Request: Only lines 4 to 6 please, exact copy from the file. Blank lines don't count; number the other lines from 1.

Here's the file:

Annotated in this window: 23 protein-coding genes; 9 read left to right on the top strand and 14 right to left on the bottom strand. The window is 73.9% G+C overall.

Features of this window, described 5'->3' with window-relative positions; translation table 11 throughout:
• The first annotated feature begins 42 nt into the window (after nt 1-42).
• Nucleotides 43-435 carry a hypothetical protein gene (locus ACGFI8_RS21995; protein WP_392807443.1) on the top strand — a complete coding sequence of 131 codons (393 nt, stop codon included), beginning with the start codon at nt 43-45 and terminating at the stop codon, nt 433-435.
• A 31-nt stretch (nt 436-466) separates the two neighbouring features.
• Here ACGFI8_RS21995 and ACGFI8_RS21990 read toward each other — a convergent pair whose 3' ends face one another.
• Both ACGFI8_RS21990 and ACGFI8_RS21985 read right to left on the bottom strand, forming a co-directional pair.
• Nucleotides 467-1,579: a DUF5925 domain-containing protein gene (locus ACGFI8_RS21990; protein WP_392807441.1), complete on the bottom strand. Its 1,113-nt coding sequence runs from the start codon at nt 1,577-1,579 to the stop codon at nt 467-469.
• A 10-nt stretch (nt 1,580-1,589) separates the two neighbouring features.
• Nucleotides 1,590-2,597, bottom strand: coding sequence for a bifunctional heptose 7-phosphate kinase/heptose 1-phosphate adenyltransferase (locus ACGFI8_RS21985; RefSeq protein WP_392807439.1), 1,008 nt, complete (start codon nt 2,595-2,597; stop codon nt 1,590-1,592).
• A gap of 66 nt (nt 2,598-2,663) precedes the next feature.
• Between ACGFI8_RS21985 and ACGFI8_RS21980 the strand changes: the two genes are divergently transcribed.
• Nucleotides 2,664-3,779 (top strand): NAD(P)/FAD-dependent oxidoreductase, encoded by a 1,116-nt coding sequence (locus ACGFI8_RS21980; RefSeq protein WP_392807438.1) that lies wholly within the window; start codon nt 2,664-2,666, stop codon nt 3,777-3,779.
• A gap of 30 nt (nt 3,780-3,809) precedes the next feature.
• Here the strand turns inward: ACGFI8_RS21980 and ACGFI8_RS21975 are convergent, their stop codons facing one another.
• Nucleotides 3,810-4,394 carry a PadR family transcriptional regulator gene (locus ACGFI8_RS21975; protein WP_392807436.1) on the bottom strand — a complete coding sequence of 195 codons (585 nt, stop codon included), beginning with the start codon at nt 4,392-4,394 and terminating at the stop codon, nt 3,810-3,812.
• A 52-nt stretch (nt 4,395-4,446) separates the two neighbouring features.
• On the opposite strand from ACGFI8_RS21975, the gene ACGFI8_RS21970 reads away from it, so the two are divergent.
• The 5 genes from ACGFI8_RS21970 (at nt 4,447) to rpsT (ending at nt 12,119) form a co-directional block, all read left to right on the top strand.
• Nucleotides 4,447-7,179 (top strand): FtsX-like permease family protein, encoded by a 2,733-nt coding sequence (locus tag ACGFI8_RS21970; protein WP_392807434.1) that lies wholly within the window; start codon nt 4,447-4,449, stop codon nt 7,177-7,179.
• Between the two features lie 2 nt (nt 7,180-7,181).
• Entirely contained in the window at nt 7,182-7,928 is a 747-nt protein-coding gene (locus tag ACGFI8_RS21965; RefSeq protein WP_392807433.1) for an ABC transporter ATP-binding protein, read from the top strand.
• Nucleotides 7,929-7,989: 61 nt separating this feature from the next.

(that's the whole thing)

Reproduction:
• Nucleotides 43-435 carry a hypothetical protein gene (locus ACGFI8_RS21995; protein WP_392807443.1) on the top strand — a complete coding sequence of 131 codons (393 nt, stop codon included), beginning with the start codon at nt 43-45 and terminating at the stop codon, nt 433-435.
• A 31-nt stretch (nt 436-466) separates the two neighbouring features.
• Here ACGFI8_RS21995 and ACGFI8_RS21990 read toward each other — a convergent pair whose 3' ends face one another.